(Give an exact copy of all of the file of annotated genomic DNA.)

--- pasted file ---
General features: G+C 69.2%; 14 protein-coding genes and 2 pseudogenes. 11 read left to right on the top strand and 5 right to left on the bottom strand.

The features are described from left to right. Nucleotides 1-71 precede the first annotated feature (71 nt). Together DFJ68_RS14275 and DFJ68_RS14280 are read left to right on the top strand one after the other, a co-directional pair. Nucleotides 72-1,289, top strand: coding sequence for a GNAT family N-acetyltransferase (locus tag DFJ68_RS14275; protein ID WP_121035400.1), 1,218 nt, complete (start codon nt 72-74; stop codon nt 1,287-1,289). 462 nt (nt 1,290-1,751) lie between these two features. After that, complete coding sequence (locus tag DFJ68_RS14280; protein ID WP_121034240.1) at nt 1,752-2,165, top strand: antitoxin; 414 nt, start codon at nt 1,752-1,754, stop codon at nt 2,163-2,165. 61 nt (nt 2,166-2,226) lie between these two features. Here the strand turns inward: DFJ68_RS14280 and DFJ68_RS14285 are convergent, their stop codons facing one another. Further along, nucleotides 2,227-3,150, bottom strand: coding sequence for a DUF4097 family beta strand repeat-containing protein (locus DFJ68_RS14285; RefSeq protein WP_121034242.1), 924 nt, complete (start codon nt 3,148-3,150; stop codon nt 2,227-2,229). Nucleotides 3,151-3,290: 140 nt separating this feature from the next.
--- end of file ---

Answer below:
General features: G+C 69.2%; 14 protein-coding genes and 2 pseudogenes. 11 read left to right on the top strand and 5 right to left on the bottom strand.

The features are described from left to right. Nucleotides 1-71 precede the first annotated feature (71 nt). Together DFJ68_RS14275 and DFJ68_RS14280 are read left to right on the top strand one after the other, a co-directional pair. Nucleotides 72-1,289, top strand: coding sequence for a GNAT family N-acetyltransferase (locus tag DFJ68_RS14275; protein ID WP_121035400.1), 1,218 nt, complete (start codon nt 72-74; stop codon nt 1,287-1,289). 462 nt (nt 1,290-1,751) lie between these two features. After that, complete coding sequence (locus tag DFJ68_RS14280; protein ID WP_121034240.1) at nt 1,752-2,165, top strand: antitoxin; 414 nt, start codon at nt 1,752-1,754, stop codon at nt 2,163-2,165. 61 nt (nt 2,166-2,226) lie between these two features. Here the strand turns inward: DFJ68_RS14280 and DFJ68_RS14285 are convergent, their stop codons facing one another. Further along, nucleotides 2,227-3,150, bottom strand: coding sequence for a DUF4097 family beta strand repeat-containing protein (locus DFJ68_RS14285; RefSeq protein WP_121034242.1), 924 nt, complete (start codon nt 3,148-3,150; stop codon nt 2,227-2,229). Nucleotides 3,151-3,290: 140 nt separating this feature from the next.